The death of the Aussie backyard

One of the most profound changes affecting the Australian economy and society this century has been the massive lift in Australia’s net overseas migration (NOM) and population growth under the multi-partisan Big Australia policy.

This rapid population growth is projected to continue for decades to come, if current policy settings favouring high immigration continue.

The ABS medium (Panel B) population projections, released in 2018, have NOM continuing at current strong levels (225,000 people a year) for the next half century, in turn driving all of Australia’s projected 17.5 million population increase to 42.6 million people by 2066 (see Chart 2).

By 2066, Sydney’s (9.7 million) and Melbourne’s (10.2 million) populations are projected by the ABS to each be significantly larger than Australia’s entire population in 1950 (8.3 million) and only slightly below Australia’s population in 1960 (10.4 million) (see Chart 7).

In addition to driving up congestion and eroding amenity, Australia’s mass immigration policy is transforming the structure of Australia’s cities from lower density detached housing toward high density. This change is most pervasive in Sydney and Melbourne where both immigration and population growth have been, and are projected to remain, the strongest.

In the eight years to December 2018, there were 115,000 detached houses approved for construction in Sydney, versus 232,000 units and apartments. Over the same period in Melbourne, there were 189,000 houses approved for construction versus 214,000 units and apartments.

With geographical and/or planning constraints limiting both cities’ ability to expand outwards, densification will intensify as a consequence of population ballooning. Projections from Urban Taskforce, a body representing large developers in Australia, illustrate the transformation taking place (see Chart 10).

These projections show that, assuming Sydney reaches 10 million people shortly after mid-century, the share of Sydney’s dwelling stock comprised of detached housing will more than halve from 55 per cent in 2016 to 25 per cent in 2057. By contrast, apartments will increase their share of Sydney’s dwelling stock from 30 per cent to 50 per cent over the same period, whereas townhouses will increase their share from 14 per cent to 25 per cent.

The rapid population growth and densification of Australia’s two major cities has also helped drive the cost of housing to extreme levels.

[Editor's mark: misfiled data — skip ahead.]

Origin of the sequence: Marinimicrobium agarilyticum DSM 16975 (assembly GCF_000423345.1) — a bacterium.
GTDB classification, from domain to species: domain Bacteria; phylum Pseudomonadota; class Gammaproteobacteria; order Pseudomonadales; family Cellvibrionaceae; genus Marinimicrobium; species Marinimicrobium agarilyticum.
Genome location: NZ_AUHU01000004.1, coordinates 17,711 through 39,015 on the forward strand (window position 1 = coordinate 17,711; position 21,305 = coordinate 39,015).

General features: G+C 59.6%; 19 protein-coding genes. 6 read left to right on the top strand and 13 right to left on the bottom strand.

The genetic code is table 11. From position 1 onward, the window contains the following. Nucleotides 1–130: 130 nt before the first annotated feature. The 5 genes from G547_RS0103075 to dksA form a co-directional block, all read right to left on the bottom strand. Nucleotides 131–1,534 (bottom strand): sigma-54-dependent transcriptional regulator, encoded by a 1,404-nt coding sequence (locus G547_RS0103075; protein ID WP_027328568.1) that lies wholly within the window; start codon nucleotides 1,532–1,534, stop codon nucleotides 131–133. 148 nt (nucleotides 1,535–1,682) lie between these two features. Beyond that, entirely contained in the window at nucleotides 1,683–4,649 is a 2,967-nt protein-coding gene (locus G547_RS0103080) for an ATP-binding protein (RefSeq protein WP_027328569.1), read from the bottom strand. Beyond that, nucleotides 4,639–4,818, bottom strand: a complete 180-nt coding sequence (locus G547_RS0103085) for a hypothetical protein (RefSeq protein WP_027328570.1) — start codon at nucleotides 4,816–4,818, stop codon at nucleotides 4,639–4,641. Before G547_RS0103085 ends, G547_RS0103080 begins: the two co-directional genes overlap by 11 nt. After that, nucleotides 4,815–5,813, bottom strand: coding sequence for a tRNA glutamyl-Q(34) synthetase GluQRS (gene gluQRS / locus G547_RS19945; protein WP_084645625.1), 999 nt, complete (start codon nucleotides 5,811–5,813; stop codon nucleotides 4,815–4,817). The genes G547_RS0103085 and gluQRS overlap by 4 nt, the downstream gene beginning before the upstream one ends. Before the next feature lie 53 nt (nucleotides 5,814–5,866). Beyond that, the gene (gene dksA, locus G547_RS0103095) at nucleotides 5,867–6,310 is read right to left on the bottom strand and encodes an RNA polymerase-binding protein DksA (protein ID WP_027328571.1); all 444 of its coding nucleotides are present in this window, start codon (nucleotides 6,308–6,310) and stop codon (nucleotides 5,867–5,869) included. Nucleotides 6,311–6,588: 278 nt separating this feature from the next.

In the 14 years to 2018, Sydney and Melbourne added 1,050,000 and 1,300,000 people respectively, of which 470,000 and 590,000 people were added in the five years to 2018 alone (see Chart 11).

Reflecting this strong population growth, especially over the most recent five years, both Sydney’s and Melbourne’s dwelling price-to-income ratio surged to an extreme 9.1 and 7.5 respectively as at the end of 2017 – well beyond Australia’s other capital cities where population growth was lower (see Chart 12).

As a consequence, home ownership rates in both Sydney and Melbourne have collapsed among under-40 Australians (see Chart 13).

If, as per ABS standard projections, Sydney’s and Melbourne’s populations each balloon to around 10 million people over the next half century, driven by ongoing mass immigration, then the chronic housing affordability problems in both cities will continue.

In turn, both Sydney and Melbourne are facing a future where only the wealthiest residents will be able to afford a detached house with a backyard, while the majority of residents will be forced to live in cramped accommodation, an increasing share of whom will also be renting and with little or no access to green space.

This has direct implications for the economy. Australia’s retirement system is based around retirees owning their homes. The rapidly decreasing home ownership rate will ultimately leave many future pensioners starved of funds and reliant on the Federal Government for housing assistance.

It is now coming to light that the design and build quality of at least some of the mushrooming high-rise in our cities is under serious question. Not only are more people being shoe-horned into high-rise, but they face the risk and anxiety of shoddy construction that is very hard, if not impossible, to rectify. The willingness of state and local governments to relinquish decision-making to private companies via the use of ‘light touch’ regulatory and planning regimes is increasingly being questioned.